LOS ANGELES (KABC) -- Prescription drugs can be very expensive and they only seem to be getting pricier. Consumer Reports found that you can save some cash by changing where you shop.
A new Consumer Reports poll found that one-third of all Americans saw a spike in prices over the past year.
Consumer Reports secret shoppers compared the price to fill five common generic prescription drugs at more than 200 pharmacies across the country, including Costco, Walgreens, CVS, Target and Walmart, as well as independents and supermarket pharmacies and a verified online pharmacy.
"Some Americans are seeing their drug prices skyrocket, but you may be able to save money if you change where you shop for your prescriptions," said Lisa Gill with Consumer Reports.
The drugs in Consumer Reports' national price analysis are commonly prescribed generics for Actos, Cymbalta, Lipitor, Plavix, and Singulair.
"Of the prescriptions that we looked at, the three biggest drugstores - CVS, Rite Aid and Walgreens - were the most expensive," Gill said.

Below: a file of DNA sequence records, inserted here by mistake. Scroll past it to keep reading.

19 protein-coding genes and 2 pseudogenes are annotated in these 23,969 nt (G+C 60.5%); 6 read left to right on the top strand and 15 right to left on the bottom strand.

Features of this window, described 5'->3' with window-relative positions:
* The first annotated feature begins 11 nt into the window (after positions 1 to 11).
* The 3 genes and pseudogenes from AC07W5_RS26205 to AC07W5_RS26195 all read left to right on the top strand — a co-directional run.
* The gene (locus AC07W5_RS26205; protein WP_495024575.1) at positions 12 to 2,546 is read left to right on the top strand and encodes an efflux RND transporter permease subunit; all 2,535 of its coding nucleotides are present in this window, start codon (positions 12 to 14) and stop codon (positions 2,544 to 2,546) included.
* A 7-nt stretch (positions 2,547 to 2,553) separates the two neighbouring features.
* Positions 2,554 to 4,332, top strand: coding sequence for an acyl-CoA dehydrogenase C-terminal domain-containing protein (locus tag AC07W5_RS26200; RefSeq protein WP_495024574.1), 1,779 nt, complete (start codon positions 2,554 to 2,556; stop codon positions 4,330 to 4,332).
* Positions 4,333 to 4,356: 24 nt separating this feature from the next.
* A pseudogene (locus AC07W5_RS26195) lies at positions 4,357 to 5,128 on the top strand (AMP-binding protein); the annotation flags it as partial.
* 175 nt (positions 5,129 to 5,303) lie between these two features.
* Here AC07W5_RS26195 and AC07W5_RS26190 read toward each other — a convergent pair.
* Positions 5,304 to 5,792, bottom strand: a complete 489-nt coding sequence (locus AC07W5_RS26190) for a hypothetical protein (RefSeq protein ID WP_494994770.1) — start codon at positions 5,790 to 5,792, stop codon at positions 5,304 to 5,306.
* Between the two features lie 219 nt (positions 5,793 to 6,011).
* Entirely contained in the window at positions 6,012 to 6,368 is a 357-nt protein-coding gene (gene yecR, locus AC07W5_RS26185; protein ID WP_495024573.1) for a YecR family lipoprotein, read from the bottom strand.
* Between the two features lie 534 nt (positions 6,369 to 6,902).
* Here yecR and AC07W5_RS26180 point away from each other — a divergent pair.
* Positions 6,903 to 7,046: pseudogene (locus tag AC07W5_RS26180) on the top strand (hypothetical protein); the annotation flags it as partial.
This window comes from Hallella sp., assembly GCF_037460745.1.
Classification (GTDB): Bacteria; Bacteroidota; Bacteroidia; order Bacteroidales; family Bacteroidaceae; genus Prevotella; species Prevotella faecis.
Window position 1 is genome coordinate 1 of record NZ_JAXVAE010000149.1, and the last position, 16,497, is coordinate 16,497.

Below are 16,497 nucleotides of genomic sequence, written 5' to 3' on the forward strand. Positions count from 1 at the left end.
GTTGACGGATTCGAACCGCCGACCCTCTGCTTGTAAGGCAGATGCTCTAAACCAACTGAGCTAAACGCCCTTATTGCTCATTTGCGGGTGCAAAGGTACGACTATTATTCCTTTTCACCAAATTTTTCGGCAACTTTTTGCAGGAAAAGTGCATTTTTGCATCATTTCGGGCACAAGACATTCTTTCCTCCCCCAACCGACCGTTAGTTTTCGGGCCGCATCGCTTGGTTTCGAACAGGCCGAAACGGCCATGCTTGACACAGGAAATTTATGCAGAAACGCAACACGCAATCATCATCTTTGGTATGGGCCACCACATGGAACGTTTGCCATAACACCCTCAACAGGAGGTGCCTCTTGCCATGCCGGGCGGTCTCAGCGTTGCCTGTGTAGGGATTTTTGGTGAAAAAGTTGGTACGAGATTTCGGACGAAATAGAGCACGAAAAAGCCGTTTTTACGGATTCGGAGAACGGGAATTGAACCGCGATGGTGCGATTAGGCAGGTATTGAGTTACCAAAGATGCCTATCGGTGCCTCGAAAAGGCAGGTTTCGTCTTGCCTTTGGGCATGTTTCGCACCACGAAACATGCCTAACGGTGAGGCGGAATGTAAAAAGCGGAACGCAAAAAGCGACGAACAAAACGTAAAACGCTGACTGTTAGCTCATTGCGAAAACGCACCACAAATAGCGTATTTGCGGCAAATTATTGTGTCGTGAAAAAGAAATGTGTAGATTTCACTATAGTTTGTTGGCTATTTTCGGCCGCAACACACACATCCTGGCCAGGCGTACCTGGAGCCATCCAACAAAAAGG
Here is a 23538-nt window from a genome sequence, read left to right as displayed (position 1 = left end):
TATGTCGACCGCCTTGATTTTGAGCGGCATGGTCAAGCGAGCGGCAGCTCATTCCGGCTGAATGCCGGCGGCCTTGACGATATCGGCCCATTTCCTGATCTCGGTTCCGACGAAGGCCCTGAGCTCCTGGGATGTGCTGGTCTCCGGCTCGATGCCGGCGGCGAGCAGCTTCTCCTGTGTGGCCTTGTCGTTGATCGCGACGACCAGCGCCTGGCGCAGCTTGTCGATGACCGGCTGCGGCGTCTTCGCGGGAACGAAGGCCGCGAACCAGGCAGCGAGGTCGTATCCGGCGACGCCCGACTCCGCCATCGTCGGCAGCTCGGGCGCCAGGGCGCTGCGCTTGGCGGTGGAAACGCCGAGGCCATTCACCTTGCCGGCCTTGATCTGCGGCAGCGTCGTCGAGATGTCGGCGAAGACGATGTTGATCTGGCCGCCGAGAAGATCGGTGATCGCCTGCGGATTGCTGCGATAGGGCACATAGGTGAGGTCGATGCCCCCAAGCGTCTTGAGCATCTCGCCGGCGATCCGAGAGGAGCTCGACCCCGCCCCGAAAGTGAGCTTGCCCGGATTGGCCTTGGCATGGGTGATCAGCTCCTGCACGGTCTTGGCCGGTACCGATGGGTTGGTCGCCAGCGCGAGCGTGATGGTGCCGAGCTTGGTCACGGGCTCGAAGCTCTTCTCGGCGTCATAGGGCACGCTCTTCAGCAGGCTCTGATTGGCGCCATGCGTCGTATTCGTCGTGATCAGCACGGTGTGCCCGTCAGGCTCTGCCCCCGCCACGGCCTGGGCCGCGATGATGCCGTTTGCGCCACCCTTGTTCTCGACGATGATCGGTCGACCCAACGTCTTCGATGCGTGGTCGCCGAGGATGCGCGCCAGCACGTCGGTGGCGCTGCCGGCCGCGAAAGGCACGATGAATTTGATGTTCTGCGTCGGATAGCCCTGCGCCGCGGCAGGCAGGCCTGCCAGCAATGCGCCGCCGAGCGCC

The bill for all five drugs at Walgreens was over $600. At Rite Aid, it was almost $830, and CVS was the highest at $855.
The price at Costco was much lower at $117, and you don't need a Costco membership to fill your prescriptions there.
Buying the drugs online was the best deal of all - it was only $83 at HealthWarehouse.com. Consumer Reports recommends only shopping at verified internet pharmacy practice sites that show the VIPPS logo, like HealthWarehouse.
Consumer Reports also found some real bargains at independent pharmacies, but you may need to ask for a better deal. Their pharmacists often have more flexibility to match or beat competitors' prices.
"Never be afraid to ask a pharmacist for a lower price no matter where you shop. Some pharmacies may charge you less if they know you're paying out of pocket," Gill said.
Consumer Reports is a not-for-profit organization that does not accept advertising and does not have any commercial relationship with any advertiser or sponsor on this site. null
How to save money on your prescription drugs